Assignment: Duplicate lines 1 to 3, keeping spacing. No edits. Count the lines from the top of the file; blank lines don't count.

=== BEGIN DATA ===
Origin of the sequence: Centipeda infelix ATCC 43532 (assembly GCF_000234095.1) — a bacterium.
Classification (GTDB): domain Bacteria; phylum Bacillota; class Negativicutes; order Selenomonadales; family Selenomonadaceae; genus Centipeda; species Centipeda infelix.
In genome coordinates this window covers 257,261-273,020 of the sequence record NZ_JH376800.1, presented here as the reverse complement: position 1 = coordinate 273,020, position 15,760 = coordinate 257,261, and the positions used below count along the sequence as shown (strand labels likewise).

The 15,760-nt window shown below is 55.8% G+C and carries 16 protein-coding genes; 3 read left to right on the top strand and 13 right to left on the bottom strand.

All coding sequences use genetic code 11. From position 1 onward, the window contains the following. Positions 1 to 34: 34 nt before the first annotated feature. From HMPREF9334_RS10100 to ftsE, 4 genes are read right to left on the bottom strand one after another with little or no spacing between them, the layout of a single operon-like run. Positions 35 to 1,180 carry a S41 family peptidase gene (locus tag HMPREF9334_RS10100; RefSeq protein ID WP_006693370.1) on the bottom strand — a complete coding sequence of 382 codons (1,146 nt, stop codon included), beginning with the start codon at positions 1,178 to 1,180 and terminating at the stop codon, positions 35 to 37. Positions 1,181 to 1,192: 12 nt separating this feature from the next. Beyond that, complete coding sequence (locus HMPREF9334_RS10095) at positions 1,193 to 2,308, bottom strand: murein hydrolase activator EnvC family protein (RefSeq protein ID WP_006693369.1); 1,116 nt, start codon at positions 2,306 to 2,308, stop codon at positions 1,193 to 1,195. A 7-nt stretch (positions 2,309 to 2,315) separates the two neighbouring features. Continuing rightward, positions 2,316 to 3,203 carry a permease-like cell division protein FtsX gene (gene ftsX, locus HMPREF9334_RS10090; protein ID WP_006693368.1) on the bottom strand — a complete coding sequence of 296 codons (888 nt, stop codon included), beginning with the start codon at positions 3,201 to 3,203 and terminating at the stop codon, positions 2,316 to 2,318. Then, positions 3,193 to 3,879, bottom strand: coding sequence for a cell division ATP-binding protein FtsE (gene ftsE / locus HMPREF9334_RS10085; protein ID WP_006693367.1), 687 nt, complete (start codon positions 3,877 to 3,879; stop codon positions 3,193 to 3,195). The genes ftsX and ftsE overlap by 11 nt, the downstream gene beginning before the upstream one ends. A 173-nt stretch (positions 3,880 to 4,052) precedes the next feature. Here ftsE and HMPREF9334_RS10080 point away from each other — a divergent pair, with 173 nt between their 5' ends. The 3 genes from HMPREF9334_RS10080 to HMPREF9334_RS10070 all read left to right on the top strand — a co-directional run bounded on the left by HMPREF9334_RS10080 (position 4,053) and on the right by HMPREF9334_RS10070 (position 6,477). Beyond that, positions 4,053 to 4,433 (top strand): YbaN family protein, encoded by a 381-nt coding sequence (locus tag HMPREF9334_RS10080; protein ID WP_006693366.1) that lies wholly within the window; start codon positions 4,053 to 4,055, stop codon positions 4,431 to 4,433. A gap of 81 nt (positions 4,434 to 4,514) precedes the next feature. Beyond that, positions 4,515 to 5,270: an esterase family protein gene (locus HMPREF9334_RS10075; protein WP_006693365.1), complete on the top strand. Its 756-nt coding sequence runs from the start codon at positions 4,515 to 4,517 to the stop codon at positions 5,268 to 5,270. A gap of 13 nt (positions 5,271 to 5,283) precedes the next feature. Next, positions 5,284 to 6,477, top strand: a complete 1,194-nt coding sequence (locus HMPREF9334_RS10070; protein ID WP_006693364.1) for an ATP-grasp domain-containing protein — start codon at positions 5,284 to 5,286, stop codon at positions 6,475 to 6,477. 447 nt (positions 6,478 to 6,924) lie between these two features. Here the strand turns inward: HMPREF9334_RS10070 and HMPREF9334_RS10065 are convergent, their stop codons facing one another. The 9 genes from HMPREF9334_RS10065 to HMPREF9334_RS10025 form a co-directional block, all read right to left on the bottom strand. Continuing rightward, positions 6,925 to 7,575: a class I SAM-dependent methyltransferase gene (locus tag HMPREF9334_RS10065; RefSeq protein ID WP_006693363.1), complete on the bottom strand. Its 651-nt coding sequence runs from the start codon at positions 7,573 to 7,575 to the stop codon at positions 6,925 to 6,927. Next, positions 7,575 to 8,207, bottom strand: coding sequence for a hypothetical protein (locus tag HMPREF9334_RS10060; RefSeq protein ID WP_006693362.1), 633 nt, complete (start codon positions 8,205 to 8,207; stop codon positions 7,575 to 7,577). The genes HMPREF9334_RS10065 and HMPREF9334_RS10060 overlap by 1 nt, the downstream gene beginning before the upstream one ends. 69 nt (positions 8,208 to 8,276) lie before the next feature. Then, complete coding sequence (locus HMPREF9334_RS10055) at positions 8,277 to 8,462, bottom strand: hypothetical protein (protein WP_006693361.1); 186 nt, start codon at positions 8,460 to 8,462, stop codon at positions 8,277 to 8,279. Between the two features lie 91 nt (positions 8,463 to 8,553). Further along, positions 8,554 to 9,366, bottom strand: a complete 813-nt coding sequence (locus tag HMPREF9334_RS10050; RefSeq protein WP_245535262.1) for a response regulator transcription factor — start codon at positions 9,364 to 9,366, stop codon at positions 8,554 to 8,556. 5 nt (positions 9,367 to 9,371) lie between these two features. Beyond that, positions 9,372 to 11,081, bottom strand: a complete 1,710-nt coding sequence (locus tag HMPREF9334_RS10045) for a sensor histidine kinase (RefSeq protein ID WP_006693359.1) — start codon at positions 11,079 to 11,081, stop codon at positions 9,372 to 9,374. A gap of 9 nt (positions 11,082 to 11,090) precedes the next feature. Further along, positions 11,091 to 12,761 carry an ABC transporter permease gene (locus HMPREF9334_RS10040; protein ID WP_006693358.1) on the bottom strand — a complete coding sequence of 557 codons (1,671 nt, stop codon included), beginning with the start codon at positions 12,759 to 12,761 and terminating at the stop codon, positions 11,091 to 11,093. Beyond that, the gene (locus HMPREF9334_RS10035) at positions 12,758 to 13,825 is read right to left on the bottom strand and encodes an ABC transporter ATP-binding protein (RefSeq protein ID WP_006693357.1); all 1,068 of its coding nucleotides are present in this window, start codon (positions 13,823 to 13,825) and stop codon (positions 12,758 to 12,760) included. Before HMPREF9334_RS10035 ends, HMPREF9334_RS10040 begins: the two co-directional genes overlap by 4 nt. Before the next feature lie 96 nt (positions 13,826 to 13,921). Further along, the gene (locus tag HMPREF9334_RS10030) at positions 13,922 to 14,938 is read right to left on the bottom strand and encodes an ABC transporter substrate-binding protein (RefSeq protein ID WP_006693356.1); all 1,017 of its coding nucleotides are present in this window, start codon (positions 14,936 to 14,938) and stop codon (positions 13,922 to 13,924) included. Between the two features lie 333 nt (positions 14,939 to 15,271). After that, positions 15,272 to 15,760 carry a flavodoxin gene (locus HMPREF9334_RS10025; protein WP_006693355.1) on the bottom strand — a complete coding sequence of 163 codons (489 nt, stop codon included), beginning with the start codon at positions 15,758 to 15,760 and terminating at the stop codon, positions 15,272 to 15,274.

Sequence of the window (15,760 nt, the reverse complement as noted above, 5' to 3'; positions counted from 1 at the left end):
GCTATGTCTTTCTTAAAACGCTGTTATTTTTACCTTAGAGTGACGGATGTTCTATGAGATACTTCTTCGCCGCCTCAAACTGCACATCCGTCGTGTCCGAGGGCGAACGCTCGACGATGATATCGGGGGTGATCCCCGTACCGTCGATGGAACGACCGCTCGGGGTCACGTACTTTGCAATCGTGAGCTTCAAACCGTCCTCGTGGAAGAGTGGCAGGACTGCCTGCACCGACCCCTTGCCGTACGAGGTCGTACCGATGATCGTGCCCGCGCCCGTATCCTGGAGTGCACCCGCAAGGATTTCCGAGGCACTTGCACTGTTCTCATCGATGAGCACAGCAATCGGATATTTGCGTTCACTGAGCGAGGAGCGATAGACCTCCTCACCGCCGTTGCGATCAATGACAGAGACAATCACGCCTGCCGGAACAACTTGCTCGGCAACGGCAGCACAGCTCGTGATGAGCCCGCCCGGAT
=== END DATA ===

Origin of the sequence: Centipeda infelix ATCC 43532 (assembly GCF_000234095.1) — a bacterium.
Classification (GTDB): domain Bacteria; phylum Bacillota; class Negativicutes; order Selenomonadales; family Selenomonadaceae; genus Centipeda; species Centipeda infelix.
In genome coordinates this window covers 257,261-273,020 of the sequence record NZ_JH376800.1, presented here as the reverse complement: position 1 = coordinate 273,020, position 15,760 = coordinate 257,261, and the positions used below count along the sequence as shown (strand labels likewise).